Online Course Design

An analogy

When you teach online, the environment you’re building in and the tools available to you are different than they are when you teach face to face.  Think of building a course as being like building a house.  If you build a house in Florida, you build it one way.  If you build it in the Pacific Northwest, you have to build it another way.  The goal stays the same (you want a house), and there are many similarities, but the houses are a bit different and you use different tools and processes to build.

It’s the same with online and hybrid learning.  You want to create a course, but the course is not going to look just the same as it would in a purely face-to-face setting, and the tools and processes you use to build it likewise are not the same.  So don’t just take the processes and tools you use to create a face-to-face course and transfer them over.  Start with the big picture, work backwards, and choose the right tool for the task.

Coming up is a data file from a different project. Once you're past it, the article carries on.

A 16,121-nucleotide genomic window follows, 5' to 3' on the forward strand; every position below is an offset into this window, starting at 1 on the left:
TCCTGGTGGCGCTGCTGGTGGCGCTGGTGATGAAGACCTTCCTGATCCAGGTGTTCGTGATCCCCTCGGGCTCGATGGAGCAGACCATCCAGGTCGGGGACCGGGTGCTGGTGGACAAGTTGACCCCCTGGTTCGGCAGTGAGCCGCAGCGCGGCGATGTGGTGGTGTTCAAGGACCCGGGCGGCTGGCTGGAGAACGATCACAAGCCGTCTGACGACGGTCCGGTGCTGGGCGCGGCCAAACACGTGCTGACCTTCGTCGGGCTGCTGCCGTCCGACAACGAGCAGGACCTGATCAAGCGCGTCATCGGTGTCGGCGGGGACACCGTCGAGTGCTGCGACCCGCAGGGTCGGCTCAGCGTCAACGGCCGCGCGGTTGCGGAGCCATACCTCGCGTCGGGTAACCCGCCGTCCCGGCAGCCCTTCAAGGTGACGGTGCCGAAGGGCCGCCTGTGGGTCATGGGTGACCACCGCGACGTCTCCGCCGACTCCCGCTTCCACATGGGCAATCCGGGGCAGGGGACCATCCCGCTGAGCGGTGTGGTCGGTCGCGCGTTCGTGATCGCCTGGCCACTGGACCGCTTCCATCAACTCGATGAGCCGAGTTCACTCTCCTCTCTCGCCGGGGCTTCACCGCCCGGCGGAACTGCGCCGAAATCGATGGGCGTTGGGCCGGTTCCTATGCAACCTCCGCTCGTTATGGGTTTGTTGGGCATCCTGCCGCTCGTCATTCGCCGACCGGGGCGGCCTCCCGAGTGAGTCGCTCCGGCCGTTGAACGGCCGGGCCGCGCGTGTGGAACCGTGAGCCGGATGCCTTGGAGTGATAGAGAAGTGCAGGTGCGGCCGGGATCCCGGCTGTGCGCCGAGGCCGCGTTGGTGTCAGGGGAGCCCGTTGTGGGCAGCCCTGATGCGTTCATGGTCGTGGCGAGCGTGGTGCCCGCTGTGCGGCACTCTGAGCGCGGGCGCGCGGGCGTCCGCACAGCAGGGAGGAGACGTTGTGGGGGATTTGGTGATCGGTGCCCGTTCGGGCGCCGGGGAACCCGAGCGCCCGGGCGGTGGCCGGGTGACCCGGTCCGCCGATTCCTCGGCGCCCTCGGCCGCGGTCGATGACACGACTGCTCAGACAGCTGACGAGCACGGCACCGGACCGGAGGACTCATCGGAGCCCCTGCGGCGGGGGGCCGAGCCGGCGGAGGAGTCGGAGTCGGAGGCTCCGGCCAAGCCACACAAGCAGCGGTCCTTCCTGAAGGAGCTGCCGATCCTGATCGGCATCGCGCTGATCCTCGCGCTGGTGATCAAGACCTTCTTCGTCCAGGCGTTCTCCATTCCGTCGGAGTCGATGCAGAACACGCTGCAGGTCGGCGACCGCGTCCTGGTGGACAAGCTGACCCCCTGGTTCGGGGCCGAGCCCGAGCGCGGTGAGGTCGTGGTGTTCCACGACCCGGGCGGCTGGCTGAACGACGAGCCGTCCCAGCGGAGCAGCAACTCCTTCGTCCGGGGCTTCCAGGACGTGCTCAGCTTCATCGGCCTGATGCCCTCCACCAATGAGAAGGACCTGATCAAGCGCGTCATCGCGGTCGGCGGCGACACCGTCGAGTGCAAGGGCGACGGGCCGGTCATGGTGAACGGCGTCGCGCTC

Start with the big picture. 

Don’t start with the technology tools. Rather, start by identifying your overall goals for your course and then state these using SWBATs.  SWBAT stands for “Students will be able to.”  A SWBAT is followed by a verb.  Use verbs such as analyze, synthesize, recite, explain, construct, identify, apply, remember…  Look at Bloom’s taxonomy to get verb ideas.  Here are some examples:

  • Students will be able to explain the impact of COVID-19 on global trade.
  • Students will be able to edit videos using a certain editing tool.
  • Students will be able to contrast Calvin and Luther’s views of the sacraments.
  • Students will be able to buy pastries at a bakery speaking only French.

Work backwards.

Once you’ve got your SWBATs, think about how you’re going to get your students from where they currently are to the place where can say “I am able to…”  Remember that to get to the point where the SWBAT is accomplished, the students probably don’t just need to gain head knowledge, but also to develop attitudes, skills, and interpersonal skills.  At this point ask yourself, “What knowledge, attitudes, skills, and interpersonal skills do my students need to develop in order be able to fulfil the SWBAT I’ve chosen?”  Then figure out what learning activities will help your students bridge the gap between what they can do now and what they need to be able to do by the end of the quarter.